I’d like to start today by drawing your attention to what promises to be the APL Array Language Family event of the year – The J Community/Conference 2012 right here in Toronto, this July 23 & 24, 2012. If you want to rub shoulders with Array Language Rock Stars, this is the conference to attend.
Further, 2012 is a special year because it is the 5oth anniversary of the publication of Dr. Kenneth Iverson’s seminal text A Programming Language which ultimately lead to his Turing Award, the “nobel prize of Computing”. In honour of this important milestone, Eric Iverson and Liz Giddens, the J conference organizer, have asked that I let you know that you are specially invited attend the The J Conference Banquet to celebrate the larger legacy of Ken and his colleagues, even if you choose not to attend the conference. (Note: the early bird ticket price is up now, so I encourage you to get your ticket, while there are still tickets available).
What’s else is happening?
2011 dished out a little more than I could handle but that’s to be expected. This is, however, why we’ve been so quiet this year on the blog. We’re in the back room, pushing things along quietly… For example, the interview with Dr. Fred Brooks has been transcribed and the transcriptions are now under review by our subject matter experts.
I also applied for a fellowship grant from the ACM. I didn’t win the fellowship, however the application process connected me with the ACM History group. And in spite of my extremely awkward and painful debut where I made the biggest public email faux pas I have ever made, the group is warm and welcoming. Nathan Ensmenger, as one example, is generously sharing some of his articles with me. He has developed an interesting analysis of how computer programming transformed into a male dominated profession, when it didn’t start out this way. I am writing about this documentary in the context of my own programming career for the ACM-W newsletter which is why I am looking at the research on gender in computing.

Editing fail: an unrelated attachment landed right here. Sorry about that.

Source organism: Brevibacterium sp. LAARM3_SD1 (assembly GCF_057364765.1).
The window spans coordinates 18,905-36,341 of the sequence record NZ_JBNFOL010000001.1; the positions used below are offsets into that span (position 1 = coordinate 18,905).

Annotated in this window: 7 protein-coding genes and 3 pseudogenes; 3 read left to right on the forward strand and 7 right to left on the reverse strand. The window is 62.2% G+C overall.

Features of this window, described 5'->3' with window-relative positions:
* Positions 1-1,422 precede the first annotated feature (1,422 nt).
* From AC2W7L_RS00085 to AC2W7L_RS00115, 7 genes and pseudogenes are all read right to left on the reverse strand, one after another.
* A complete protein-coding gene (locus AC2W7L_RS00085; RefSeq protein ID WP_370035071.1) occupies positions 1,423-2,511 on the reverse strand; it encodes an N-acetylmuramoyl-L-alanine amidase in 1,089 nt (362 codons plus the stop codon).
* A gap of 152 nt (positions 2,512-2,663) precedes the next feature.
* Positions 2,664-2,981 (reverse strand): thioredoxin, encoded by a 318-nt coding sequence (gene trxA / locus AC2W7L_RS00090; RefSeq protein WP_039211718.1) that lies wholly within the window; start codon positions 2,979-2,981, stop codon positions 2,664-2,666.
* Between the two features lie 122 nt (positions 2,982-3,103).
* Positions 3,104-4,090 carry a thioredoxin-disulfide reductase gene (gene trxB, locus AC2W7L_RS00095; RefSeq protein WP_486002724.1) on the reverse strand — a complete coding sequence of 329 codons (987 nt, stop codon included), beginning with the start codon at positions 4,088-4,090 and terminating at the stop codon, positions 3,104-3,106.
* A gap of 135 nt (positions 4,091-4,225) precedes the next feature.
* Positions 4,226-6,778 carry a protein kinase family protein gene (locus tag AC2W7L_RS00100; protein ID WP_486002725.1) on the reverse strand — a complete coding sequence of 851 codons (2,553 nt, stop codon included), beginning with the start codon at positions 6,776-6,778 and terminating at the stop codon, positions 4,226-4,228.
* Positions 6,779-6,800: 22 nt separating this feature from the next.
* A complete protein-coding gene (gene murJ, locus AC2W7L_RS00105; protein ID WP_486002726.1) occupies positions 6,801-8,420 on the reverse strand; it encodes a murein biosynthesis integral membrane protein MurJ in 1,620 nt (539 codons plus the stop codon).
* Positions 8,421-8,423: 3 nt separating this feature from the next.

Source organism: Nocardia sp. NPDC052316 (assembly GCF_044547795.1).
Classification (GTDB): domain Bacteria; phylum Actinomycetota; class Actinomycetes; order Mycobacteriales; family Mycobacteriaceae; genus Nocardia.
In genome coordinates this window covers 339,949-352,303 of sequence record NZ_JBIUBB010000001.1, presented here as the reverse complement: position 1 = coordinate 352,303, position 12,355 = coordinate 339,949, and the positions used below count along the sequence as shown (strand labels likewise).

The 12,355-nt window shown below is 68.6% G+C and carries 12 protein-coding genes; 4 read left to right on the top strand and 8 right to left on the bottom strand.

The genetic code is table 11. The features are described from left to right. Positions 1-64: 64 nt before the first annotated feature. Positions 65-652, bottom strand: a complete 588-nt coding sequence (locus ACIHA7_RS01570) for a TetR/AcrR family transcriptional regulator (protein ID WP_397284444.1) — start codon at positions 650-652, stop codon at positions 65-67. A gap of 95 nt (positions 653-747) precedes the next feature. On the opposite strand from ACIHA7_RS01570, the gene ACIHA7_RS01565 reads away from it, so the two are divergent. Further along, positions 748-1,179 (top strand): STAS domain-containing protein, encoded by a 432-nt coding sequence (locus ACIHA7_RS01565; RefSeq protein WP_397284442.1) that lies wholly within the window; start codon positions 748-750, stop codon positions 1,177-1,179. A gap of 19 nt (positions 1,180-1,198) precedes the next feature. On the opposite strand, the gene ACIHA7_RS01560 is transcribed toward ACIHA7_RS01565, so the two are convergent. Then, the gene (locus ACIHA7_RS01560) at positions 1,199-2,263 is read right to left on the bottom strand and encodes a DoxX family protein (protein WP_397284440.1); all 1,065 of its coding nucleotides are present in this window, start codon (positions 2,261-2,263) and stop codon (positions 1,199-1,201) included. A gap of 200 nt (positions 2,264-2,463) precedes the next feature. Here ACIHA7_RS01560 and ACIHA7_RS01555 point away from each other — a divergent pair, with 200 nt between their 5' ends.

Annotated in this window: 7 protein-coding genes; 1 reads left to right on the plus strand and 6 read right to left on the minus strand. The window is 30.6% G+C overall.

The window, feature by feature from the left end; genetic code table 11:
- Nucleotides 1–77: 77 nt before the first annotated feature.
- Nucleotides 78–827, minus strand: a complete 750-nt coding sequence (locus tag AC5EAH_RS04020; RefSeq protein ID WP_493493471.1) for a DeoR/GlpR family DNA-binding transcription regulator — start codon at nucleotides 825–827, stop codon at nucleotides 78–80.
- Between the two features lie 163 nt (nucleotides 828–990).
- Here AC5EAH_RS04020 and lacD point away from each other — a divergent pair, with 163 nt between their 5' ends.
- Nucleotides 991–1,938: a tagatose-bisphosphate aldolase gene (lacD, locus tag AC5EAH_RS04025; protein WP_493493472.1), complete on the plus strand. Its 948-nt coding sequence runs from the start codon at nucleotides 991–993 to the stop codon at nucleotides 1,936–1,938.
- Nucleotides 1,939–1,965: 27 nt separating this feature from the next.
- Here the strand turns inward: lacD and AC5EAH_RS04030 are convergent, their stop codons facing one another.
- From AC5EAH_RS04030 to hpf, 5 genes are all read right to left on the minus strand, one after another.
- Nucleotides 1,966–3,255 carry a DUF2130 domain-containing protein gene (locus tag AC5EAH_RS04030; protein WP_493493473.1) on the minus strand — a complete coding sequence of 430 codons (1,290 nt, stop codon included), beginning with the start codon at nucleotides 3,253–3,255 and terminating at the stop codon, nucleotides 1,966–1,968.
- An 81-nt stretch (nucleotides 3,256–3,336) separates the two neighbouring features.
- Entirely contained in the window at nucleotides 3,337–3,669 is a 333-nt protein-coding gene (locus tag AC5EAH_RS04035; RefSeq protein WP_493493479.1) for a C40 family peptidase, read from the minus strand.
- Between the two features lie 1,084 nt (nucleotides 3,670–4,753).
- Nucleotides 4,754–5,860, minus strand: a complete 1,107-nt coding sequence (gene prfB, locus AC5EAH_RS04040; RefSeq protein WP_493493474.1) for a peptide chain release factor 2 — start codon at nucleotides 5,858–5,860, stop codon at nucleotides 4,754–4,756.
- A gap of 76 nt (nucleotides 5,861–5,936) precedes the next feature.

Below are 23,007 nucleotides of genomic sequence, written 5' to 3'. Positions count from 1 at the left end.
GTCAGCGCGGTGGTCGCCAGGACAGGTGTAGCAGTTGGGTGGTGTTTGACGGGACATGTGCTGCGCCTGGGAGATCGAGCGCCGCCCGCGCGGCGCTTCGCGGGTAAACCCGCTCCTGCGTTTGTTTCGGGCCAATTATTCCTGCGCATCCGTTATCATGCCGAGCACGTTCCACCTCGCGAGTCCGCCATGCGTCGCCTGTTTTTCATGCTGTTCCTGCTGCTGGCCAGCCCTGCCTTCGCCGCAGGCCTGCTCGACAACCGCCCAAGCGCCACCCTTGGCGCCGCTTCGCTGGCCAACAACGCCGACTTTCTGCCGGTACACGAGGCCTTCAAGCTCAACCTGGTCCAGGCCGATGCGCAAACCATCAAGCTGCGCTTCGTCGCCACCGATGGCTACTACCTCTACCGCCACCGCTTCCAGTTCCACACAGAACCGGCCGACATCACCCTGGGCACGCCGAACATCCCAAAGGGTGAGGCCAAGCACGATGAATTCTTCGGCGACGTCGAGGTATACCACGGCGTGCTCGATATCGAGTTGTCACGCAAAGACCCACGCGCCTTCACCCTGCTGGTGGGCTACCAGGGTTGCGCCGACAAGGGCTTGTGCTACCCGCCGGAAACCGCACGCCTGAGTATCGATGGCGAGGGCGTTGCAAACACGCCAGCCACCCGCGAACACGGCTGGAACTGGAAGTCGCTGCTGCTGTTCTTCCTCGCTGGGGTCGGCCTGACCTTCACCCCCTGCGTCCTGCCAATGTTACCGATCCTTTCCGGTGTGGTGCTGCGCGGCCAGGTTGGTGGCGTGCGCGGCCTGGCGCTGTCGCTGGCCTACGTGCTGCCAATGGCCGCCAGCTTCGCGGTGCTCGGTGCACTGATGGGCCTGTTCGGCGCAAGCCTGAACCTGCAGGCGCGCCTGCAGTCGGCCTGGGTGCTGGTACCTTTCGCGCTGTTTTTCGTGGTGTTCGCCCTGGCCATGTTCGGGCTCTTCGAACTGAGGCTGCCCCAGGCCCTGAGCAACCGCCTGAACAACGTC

As a side note, working on this article is making me miss programming, which is a bit of a surprise.
Nathan Ensmenger also has an interest in film and contributed to Tops Secret Rosies, a documentary film about the women who did the ballistics calculations during WWI and were recruited to program the ENIAC – the Electronic Numerical Integrator And Computer in the 1940’2. This experience gives him a special appreciation of the challenge set before us here with this documentary – how does one visualize an abstract construct like a computer programming language?
This is just a taste of what’s going on behind the scenes. Keep the faith. I hope to see everyone in July, if not sooner.